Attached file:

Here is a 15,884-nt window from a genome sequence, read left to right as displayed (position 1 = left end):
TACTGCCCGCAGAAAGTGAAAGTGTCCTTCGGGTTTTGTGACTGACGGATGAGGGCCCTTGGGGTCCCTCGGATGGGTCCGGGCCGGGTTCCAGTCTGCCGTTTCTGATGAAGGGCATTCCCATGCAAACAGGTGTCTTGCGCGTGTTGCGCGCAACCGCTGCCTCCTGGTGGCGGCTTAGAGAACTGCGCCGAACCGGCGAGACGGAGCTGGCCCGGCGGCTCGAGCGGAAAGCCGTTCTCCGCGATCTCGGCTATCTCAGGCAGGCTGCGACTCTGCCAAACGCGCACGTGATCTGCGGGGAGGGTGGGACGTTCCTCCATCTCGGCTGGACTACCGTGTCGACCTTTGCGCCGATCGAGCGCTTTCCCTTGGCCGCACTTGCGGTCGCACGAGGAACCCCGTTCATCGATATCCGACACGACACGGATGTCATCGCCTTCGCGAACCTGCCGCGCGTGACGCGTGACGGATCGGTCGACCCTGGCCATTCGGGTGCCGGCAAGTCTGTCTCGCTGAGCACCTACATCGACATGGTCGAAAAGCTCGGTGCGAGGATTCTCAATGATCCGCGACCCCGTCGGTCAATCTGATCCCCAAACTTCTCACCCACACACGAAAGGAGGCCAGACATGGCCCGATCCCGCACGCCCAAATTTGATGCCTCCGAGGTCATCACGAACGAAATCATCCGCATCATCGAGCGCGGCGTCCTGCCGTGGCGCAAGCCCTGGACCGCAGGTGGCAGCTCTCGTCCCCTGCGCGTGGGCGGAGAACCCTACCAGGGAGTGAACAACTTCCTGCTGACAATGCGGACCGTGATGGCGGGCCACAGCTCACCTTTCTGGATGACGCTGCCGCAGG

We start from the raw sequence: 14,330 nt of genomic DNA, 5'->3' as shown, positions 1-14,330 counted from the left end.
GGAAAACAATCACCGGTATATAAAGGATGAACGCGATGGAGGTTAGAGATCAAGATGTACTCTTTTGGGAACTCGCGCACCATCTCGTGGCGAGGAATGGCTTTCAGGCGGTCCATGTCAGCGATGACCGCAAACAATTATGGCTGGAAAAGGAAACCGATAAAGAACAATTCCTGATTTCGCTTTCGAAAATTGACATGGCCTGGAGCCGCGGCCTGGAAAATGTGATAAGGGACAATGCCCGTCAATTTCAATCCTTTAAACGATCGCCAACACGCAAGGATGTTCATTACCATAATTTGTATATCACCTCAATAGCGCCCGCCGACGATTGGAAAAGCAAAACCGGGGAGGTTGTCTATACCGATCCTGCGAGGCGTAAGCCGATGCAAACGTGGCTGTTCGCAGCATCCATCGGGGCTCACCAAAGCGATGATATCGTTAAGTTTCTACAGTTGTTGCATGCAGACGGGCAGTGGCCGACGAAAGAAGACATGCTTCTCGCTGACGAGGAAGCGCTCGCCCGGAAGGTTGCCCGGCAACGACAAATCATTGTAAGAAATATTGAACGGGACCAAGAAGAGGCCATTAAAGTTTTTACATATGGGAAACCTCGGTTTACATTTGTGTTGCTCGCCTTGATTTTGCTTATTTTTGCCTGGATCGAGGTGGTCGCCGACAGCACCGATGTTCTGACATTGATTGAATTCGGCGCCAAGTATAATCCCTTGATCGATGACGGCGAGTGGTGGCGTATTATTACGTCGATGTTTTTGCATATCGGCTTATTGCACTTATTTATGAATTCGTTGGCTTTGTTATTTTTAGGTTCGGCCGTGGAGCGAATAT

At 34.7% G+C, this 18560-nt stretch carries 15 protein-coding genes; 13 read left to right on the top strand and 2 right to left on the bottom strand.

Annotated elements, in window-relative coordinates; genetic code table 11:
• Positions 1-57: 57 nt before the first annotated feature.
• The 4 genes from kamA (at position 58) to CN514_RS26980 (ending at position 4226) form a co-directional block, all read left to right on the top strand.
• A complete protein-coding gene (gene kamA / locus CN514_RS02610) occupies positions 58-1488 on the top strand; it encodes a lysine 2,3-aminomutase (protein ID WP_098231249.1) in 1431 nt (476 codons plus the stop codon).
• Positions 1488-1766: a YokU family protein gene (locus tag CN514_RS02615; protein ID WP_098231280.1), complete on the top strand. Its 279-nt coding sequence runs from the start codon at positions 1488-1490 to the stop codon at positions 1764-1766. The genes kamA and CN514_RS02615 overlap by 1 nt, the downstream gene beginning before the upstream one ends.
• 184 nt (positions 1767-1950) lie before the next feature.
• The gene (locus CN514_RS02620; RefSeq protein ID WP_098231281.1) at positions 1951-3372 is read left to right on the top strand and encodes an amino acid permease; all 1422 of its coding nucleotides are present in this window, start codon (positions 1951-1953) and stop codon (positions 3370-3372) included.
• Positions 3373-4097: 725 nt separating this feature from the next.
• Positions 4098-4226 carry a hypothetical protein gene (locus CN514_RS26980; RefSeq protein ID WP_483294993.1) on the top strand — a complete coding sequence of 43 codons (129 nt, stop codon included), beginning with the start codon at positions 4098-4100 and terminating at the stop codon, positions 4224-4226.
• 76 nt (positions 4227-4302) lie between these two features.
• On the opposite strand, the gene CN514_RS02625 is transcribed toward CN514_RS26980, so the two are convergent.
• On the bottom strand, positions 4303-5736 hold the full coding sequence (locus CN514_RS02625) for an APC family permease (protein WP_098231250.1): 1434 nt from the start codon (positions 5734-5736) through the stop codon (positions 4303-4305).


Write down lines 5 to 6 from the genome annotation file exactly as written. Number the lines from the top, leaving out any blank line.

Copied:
At 34.7% G+C, this 18560-nt stretch carries 15 protein-coding genes; 13 read left to right on the top strand and 2 right to left on the bottom strand.

Annotated elements, in window-relative coordinates; genetic code table 11: